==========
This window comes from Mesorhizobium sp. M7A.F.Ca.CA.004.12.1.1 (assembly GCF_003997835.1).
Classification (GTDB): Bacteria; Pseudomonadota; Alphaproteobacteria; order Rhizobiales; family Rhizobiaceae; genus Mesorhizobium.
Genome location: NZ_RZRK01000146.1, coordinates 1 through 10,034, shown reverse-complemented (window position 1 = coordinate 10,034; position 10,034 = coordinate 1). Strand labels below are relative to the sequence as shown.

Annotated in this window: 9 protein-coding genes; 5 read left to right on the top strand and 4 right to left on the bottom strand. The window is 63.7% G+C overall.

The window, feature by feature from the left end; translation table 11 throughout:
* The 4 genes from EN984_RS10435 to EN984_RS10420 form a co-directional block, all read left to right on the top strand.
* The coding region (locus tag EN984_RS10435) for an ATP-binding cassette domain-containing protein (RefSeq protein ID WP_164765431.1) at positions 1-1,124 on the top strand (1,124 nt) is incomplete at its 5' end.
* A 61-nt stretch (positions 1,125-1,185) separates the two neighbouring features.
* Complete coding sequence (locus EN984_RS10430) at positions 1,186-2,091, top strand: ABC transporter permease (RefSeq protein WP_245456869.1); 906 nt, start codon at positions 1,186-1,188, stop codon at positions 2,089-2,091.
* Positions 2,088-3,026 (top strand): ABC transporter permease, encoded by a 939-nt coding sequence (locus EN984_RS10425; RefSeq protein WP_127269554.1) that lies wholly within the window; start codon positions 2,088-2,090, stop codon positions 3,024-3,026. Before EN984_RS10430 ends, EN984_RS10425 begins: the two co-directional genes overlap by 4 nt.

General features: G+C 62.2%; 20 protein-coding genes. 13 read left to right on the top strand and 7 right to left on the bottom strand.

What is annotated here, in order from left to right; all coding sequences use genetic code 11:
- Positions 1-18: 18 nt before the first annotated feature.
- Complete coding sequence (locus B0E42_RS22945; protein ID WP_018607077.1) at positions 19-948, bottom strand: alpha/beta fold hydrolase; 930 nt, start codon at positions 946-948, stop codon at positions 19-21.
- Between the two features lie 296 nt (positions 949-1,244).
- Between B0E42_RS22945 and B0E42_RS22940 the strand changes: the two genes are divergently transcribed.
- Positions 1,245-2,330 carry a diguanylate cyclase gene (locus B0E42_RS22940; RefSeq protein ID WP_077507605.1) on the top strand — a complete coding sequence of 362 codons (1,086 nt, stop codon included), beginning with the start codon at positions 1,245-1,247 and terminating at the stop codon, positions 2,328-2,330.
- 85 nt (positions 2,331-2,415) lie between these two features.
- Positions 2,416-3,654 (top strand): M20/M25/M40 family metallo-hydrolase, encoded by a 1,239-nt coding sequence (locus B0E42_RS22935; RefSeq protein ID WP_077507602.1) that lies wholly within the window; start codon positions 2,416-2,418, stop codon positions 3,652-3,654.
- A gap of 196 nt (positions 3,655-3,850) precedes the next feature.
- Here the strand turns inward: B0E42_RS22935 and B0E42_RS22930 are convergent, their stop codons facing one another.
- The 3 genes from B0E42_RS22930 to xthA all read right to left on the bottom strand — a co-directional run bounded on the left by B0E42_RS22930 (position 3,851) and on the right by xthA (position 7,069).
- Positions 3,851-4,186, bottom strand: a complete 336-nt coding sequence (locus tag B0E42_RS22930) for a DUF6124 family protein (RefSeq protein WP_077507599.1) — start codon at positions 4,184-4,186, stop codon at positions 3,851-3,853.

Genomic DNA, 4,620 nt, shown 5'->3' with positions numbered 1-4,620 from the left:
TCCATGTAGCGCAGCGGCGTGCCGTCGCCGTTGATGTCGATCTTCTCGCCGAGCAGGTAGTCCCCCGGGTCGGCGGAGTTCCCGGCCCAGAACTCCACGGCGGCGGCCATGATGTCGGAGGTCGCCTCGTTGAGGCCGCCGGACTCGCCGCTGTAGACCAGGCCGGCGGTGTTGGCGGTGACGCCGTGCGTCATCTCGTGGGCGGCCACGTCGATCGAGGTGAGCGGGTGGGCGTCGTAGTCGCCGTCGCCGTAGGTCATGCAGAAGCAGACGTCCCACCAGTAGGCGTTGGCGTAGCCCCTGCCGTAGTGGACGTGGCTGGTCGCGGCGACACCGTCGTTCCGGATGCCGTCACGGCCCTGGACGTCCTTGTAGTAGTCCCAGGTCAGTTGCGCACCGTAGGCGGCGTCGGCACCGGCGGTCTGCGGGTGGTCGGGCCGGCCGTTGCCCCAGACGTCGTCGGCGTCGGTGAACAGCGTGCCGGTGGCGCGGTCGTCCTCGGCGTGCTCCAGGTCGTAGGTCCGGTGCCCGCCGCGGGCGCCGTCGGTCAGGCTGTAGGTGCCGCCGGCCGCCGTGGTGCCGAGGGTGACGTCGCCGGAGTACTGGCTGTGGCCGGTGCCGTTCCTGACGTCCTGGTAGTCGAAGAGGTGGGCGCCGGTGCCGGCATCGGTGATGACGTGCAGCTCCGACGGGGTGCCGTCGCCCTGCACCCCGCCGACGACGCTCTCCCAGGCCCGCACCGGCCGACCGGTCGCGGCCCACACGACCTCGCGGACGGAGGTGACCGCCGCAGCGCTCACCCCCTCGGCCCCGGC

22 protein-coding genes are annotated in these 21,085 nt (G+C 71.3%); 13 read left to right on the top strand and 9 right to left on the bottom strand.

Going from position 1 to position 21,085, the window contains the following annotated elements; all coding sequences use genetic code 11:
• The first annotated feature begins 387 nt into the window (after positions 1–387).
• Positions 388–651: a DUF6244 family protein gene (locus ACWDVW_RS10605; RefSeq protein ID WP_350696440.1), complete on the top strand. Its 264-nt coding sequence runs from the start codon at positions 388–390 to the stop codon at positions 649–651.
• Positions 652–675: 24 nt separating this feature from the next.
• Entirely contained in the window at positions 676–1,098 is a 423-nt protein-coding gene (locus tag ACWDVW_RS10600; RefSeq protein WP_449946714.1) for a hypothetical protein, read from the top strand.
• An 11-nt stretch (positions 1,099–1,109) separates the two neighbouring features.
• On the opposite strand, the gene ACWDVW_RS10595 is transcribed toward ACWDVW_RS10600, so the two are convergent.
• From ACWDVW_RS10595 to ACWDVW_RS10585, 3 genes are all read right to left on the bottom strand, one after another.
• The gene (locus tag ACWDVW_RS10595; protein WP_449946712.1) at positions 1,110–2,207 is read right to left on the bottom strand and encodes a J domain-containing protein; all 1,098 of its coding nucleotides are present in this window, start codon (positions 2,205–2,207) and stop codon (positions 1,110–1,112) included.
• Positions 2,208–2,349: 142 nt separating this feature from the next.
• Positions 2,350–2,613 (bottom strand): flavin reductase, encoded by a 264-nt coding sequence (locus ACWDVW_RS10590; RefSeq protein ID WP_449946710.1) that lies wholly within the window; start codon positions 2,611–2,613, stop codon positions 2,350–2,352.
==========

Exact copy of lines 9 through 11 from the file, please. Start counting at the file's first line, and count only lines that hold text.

* Complete coding sequence (locus EN984_RS10430) at positions 1,186-2,091, top strand: ABC transporter permease (RefSeq protein WP_245456869.1); 906 nt, start codon at positions 1,186-1,188, stop codon at positions 2,089-2,091.
* Positions 2,088-3,026 (top strand): ABC transporter permease, encoded by a 939-nt coding sequence (locus EN984_RS10425; RefSeq protein WP_127269554.1) that lies wholly within the window; start codon positions 2,088-2,090, stop codon positions 3,024-3,026. Before EN984_RS10430 ends, EN984_RS10425 begins: the two co-directional genes overlap by 4 nt.

General features: G+C 62.2%; 20 protein-coding genes. 13 read left to right on the top strand and 7 right to left on the bottom strand.